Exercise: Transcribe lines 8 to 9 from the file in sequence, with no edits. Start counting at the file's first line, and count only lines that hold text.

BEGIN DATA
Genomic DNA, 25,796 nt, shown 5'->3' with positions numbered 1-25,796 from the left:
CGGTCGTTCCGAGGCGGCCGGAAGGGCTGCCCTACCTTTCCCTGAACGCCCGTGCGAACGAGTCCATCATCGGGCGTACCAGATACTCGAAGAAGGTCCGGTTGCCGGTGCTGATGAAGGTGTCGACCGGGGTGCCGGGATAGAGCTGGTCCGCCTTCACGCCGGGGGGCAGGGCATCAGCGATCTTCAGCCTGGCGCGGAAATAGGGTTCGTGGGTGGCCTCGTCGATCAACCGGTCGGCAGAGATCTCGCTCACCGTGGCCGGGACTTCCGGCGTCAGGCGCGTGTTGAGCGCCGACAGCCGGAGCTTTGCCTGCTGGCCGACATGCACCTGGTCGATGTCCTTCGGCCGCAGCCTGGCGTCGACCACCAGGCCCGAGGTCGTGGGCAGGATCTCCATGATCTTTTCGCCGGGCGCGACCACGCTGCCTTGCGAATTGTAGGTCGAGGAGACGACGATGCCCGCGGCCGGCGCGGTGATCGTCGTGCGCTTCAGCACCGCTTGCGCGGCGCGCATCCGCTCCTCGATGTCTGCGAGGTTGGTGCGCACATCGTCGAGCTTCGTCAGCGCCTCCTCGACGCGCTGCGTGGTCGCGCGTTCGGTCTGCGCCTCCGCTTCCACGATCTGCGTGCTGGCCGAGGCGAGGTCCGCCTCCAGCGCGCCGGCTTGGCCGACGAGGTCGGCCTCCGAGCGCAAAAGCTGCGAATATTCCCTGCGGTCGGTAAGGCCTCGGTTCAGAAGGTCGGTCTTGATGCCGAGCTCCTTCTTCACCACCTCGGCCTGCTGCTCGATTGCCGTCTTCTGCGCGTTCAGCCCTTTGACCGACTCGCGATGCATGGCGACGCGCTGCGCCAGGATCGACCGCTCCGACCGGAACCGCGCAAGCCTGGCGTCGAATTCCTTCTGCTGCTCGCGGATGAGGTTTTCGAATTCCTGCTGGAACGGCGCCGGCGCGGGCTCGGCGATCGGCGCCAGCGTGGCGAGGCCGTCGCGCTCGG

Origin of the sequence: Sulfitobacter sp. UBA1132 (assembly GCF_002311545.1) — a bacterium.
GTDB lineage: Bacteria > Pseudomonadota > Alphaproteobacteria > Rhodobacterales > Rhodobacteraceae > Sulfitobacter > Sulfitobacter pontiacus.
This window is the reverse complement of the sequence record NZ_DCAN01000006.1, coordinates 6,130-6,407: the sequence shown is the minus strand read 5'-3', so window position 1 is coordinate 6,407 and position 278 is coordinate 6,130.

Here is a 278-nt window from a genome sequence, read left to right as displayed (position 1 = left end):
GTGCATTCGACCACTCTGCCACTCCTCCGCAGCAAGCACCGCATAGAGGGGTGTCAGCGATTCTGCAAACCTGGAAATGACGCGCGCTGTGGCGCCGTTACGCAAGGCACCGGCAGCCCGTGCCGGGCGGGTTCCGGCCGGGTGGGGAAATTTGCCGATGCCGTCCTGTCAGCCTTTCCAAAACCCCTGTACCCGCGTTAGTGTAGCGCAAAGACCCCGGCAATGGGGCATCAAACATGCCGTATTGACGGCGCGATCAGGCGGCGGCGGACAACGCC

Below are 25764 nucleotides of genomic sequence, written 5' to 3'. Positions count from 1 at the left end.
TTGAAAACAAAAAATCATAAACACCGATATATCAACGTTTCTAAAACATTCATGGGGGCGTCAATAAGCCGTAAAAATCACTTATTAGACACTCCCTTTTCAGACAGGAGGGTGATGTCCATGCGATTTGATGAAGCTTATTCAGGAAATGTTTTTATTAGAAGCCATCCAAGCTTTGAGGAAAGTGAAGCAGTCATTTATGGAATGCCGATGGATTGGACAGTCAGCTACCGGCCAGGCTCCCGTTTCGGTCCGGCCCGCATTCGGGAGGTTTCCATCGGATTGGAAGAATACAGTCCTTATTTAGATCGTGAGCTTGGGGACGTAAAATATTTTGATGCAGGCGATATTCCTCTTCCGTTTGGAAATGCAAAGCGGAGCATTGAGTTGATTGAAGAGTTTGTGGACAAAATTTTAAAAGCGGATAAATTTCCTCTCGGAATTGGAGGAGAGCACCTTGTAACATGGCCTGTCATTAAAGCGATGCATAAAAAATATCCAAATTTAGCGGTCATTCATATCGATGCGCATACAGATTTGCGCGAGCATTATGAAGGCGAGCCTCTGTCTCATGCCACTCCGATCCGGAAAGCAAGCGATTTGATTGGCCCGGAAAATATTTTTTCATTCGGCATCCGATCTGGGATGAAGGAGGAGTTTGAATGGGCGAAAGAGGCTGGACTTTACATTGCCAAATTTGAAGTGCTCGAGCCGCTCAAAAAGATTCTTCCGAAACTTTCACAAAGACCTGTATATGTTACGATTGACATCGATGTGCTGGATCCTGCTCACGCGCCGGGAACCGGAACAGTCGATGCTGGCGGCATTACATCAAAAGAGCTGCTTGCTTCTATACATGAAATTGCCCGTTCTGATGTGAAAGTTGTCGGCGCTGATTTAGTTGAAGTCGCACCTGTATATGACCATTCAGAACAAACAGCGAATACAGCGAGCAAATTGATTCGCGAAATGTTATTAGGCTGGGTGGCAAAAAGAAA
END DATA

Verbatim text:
Below are 25764 nucleotides of genomic sequence, written 5' to 3'. Positions count from 1 at the left end.
TTGAAAACAAAAAATCATAAACACCGATATATCAACGTTTCTAAAACATTCATGGGGGCGTCAATAAGCCGTAAAAATCACTTATTAGACACTCCCTTTTCAGACAGGAGGGTGATGTCCATGCGATTTGATGAAGCTTATTCAGGAAATGTTTTTATTAGAAGCCATCCAAGCTTTGAGGAAAGTGAAGCAGTCATTTATGGAATGCCGATGGATTGGACAGTCAGCTACCGGCCAGGCTCCCGTTTCGGTCCGGCCCGCATTCGGGAGGTTTCCATCGGATTGGAAGAATACAGTCCTTATTTAGATCGTGAGCTTGGGGACGTAAAATATTTTGATGCAGGCGATATTCCTCTTCCGTTTGGAAATGCAAAGCGGAGCATTGAGTTGATTGAAGAGTTTGTGGACAAAATTTTAAAAGCGGATAAATTTCCTCTCGGAATTGGAGGAGAGCACCTTGTAACATGGCCTGTCATTAAAGCGATGCATAAAAAATATCCAAATTTAGCGGTCATTCATATCGATGCGCATACAGATTTGCGCGAGCATTATGAAGGCGAGCCTCTGTCTCATGCCACTCCGATCCGGAAAGCAAGCGATTTGATTGGCCCGGAAAATATTTTTTCATTCGGCATCCGATCTGGGATGAAGGAGGAGTTTGAATGGGCGAAAGAGGCTGGACTTTACATTGCCAAATTTGAAGTGCTCGAGCCGCTCAAAAAGATTCTTCCGAAACTTTCACAAAGACCTGTATATGTTACGATTGACATCGATGTGCTGGATCCTGCTCACGCGCCGGGAACCGGAACAGTCGATGCTGGCGGCATTACATCAAAAGAGCTGCTTGCTTCTATACATGAAATTGCCCGTTCTGATGTGAAAGTTGTCGGCGCTGATTTAGTTGAAGTCGCACCTGTATATGACCATTCAGAACAAACAGCGAATACAGCGAGCAAATTGATTCGCGAAATGTTATTAGGCTGGGTGGCAAAAAGAAA